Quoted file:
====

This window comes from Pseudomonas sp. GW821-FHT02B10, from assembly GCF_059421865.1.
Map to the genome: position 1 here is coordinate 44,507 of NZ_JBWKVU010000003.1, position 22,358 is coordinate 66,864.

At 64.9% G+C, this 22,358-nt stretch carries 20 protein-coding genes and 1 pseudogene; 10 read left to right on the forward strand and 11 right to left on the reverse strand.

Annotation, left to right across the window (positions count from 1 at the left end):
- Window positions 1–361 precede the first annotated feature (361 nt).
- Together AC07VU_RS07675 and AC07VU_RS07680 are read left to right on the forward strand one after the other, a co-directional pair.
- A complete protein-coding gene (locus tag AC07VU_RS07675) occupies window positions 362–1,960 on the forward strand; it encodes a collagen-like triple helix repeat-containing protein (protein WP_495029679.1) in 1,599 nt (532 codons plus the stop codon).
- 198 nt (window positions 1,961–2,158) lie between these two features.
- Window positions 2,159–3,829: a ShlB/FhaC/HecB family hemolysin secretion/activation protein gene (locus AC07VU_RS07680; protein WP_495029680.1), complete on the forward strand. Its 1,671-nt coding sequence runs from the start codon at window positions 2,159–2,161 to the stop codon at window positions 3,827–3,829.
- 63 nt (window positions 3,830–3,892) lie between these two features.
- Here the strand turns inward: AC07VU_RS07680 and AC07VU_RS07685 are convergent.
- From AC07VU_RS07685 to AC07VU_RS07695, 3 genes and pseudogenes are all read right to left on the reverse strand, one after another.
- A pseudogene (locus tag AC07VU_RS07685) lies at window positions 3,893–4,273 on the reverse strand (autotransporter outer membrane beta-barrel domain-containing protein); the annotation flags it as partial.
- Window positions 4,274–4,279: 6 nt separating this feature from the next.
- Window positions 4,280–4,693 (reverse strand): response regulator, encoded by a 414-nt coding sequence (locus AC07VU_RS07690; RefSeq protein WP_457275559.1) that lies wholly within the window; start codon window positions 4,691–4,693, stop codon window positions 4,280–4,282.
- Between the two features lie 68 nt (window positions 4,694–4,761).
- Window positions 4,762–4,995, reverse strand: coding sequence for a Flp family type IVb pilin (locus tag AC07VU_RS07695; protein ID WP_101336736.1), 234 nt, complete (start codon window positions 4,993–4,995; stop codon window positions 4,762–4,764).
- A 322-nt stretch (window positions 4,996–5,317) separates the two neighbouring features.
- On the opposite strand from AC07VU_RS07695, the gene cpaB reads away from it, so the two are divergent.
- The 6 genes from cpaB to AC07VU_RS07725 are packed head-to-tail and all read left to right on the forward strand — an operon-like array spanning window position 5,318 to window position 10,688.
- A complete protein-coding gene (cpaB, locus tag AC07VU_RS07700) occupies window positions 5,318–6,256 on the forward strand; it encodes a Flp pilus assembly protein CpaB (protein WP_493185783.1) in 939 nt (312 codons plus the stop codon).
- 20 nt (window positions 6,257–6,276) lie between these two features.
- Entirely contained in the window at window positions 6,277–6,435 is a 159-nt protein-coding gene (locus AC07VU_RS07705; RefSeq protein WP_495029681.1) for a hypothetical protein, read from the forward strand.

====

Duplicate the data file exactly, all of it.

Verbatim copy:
This window comes from Pseudomonas sp. GW821-FHT02B10, from assembly GCF_059421865.1.
Map to the genome: position 1 here is coordinate 44,507 of NZ_JBWKVU010000003.1, position 22,358 is coordinate 66,864.

At 64.9% G+C, this 22,358-nt stretch carries 20 protein-coding genes and 1 pseudogene; 10 read left to right on the forward strand and 11 right to left on the reverse strand.

Annotation, left to right across the window (positions count from 1 at the left end):
- Window positions 1–361 precede the first annotated feature (361 nt).
- Together AC07VU_RS07675 and AC07VU_RS07680 are read left to right on the forward strand one after the other, a co-directional pair.
- A complete protein-coding gene (locus tag AC07VU_RS07675) occupies window positions 362–1,960 on the forward strand; it encodes a collagen-like triple helix repeat-containing protein (protein WP_495029679.1) in 1,599 nt (532 codons plus the stop codon).
- 198 nt (window positions 1,961–2,158) lie between these two features.
- Window positions 2,159–3,829: a ShlB/FhaC/HecB family hemolysin secretion/activation protein gene (locus AC07VU_RS07680; protein WP_495029680.1), complete on the forward strand. Its 1,671-nt coding sequence runs from the start codon at window positions 2,159–2,161 to the stop codon at window positions 3,827–3,829.
- 63 nt (window positions 3,830–3,892) lie between these two features.
- Here the strand turns inward: AC07VU_RS07680 and AC07VU_RS07685 are convergent.
- From AC07VU_RS07685 to AC07VU_RS07695, 3 genes and pseudogenes are all read right to left on the reverse strand, one after another.
- A pseudogene (locus tag AC07VU_RS07685) lies at window positions 3,893–4,273 on the reverse strand (autotransporter outer membrane beta-barrel domain-containing protein); the annotation flags it as partial.
- Window positions 4,274–4,279: 6 nt separating this feature from the next.
- Window positions 4,280–4,693 (reverse strand): response regulator, encoded by a 414-nt coding sequence (locus AC07VU_RS07690; RefSeq protein WP_457275559.1) that lies wholly within the window; start codon window positions 4,691–4,693, stop codon window positions 4,280–4,282.
- Between the two features lie 68 nt (window positions 4,694–4,761).
- Window positions 4,762–4,995, reverse strand: coding sequence for a Flp family type IVb pilin (locus tag AC07VU_RS07695; protein ID WP_101336736.1), 234 nt, complete (start codon window positions 4,993–4,995; stop codon window positions 4,762–4,764).
- A 322-nt stretch (window positions 4,996–5,317) separates the two neighbouring features.
- On the opposite strand from AC07VU_RS07695, the gene cpaB reads away from it, so the two are divergent.
- The 6 genes from cpaB to AC07VU_RS07725 are packed head-to-tail and all read left to right on the forward strand — an operon-like array spanning window position 5,318 to window position 10,688.
- A complete protein-coding gene (cpaB, locus tag AC07VU_RS07700) occupies window positions 5,318–6,256 on the forward strand; it encodes a Flp pilus assembly protein CpaB (protein WP_493185783.1) in 939 nt (312 codons plus the stop codon).
- 20 nt (window positions 6,257–6,276) lie between these two features.
- Entirely contained in the window at window positions 6,277–6,435 is a 159-nt protein-coding gene (locus AC07VU_RS07705; RefSeq protein WP_495029681.1) for a hypothetical protein, read from the forward strand.